Edwards is a household name

It's not every day LSU fans know the name of a Football Championship Subdivision quarterback, let alone fear one. But that is just the case with Appalachian State's Armanti Edwards, who is entering just his junior season as one of the most revered players in FCS history.

In two years under center, Edwards has compiled a staggering 6,940 total yards of offense combined with 68 total touchdowns, numbers so ridiculous you’d need a Playstation 3 to match them. If that weren’t enough, the South Carolina native holds the record for single-game rushing yards by a quarterback at any level with 313, and just for good measure, there are the two national championships he guided his team to in just two years of eligibility.

As a testament to that type of production, the Mountaineers named Edwards one of the captains of 2008’s team. That makes him only the third junior to be named captain in ASU coach Jerry Moore’s  20-year tenure.

“The players have a lot of trust and respect for him,” Moore said. “For him to get that honor really says a lot about what he brings to the table.”

But despite all of the statistics and trophies, Edwards’ erupted onto the national consciousness as the catalyst in ASU’s momentous upset of the Michigan Wolverines.

As the visiting team in 2007’s season opener, the Mountaineers blocked a late field goal to stun the Wolverines, 34-32, in Ann Arbor. Edwards terrorized the Michigan defense all day, connecting on 17 of 23 passes for 227 yards and three touchdowns. He also added 62 rushing yards and another score on the ground.

“It put a bigger target on our back as the season went along. Everybody just wanted to beat the team that beat Michigan,” said Edwards. “It was a big difference because basically almost the whole world knows us. When we’re walking around here in Boone they know who we are. A couple of years ago there were only a few people who knew us but now most of Boone knows who we are.”

Now, Edwards has been charged with the task of making lightning strike twice. The Mountaineers open their second-consecutive season on the road in a very hostile environment against a nationally ranked opponent.

2008 presents an entirely new challenge in the form of the LSU defense. The Tigers have finished every season of Les Miles’ tenure as one of the top three defenses in the country.

LSU’s defensive line, considered by many as one of the best in the country, will try to stop Edwards with a two-deep of NFL-caliber talent. Conversely, Edwards will serve as a difficult challenge for an LSU secondary that is breaking in three new starters.

“It’s going to be a tough start for us this year, same as it was last year,” Edwards said. “We got a good team we’re going against and from what we’ve seen they like to play a lot of man. Michigan played a lot of zone so it’s going to be a big change for us in our offense for what we want to do.”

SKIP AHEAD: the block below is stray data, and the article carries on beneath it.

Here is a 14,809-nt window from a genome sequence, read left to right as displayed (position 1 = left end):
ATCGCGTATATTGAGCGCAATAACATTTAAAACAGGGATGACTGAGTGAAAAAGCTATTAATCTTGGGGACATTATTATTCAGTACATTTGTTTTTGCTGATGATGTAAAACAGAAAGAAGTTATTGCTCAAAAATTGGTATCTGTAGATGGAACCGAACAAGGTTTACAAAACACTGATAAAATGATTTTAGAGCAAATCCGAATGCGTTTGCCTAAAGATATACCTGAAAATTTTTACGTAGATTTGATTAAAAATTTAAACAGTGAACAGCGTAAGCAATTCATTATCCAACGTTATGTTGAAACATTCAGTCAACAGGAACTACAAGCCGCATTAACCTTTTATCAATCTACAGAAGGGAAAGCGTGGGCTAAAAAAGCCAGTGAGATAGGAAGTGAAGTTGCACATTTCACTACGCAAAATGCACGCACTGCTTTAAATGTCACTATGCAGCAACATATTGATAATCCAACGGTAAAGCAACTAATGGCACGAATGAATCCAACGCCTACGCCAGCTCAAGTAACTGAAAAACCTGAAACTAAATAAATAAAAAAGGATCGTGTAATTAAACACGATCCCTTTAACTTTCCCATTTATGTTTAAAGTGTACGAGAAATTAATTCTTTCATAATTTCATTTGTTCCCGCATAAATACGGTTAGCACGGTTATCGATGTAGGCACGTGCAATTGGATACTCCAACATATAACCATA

Edwards is one of the biggest names to come through the FCS ranks in some time, and is a rare instance of an FCS player with NFL aspirations. Out of high school he was looked at by several BCS schools, but never for quarterback. It was at Appalachian State where he was offered a chance to call the shots.

“At my high school we ran the spread offense so I felt like it was a good fit for me,” Edwards said. “Most of the players I hung out with on my recruiting visit were real cool so I just felt comfortable.”

Clemson and Vanderbilt were two of the few Football Bowl Subdivision schools, formerly known as Division-I, that looked at Edwards, but both would have preferred he switched to wide receiver or cornerback.

Instead the 20-year old draws comparisons to former Oregon Duck and current Pittsburgh Steelers quarterback Dennis Dixon, and also former Atlanta Falcon star Michael Vick.

“We really didn’t play anyone last year that can run and pass like he does,” said LSU defensive tackle Ricky Jean-Francois. “He can do a lot of things when he gets out of the pocket so we have to stay in our lanes and not let him beat us. The closest thing I’ve seen to him is probably Vick.”

When Edwards was informed that several LSU defenders had compared him to such elite company, he laughed.

“Actually my teammates joke around with me about that too,” he said.

He likely won’t challenge Tim Tebow for the Heisman Trophy, but Armanti Edwards will command the same kind of respect as the Gator quarterback when he steps onto the field in Tiger Stadium.

With Edwards at the helm, Appalachian State is an opponent no one can afford to take lightly and he certainly isn’t taking Saturday’s foe lightly.

“They told us it was going to be a whole lot louder than Michigan so we’re just trying to get prepared for that,” Edwards said. “They say the SEC is the fastest and from what we see LSU is pretty fast.”


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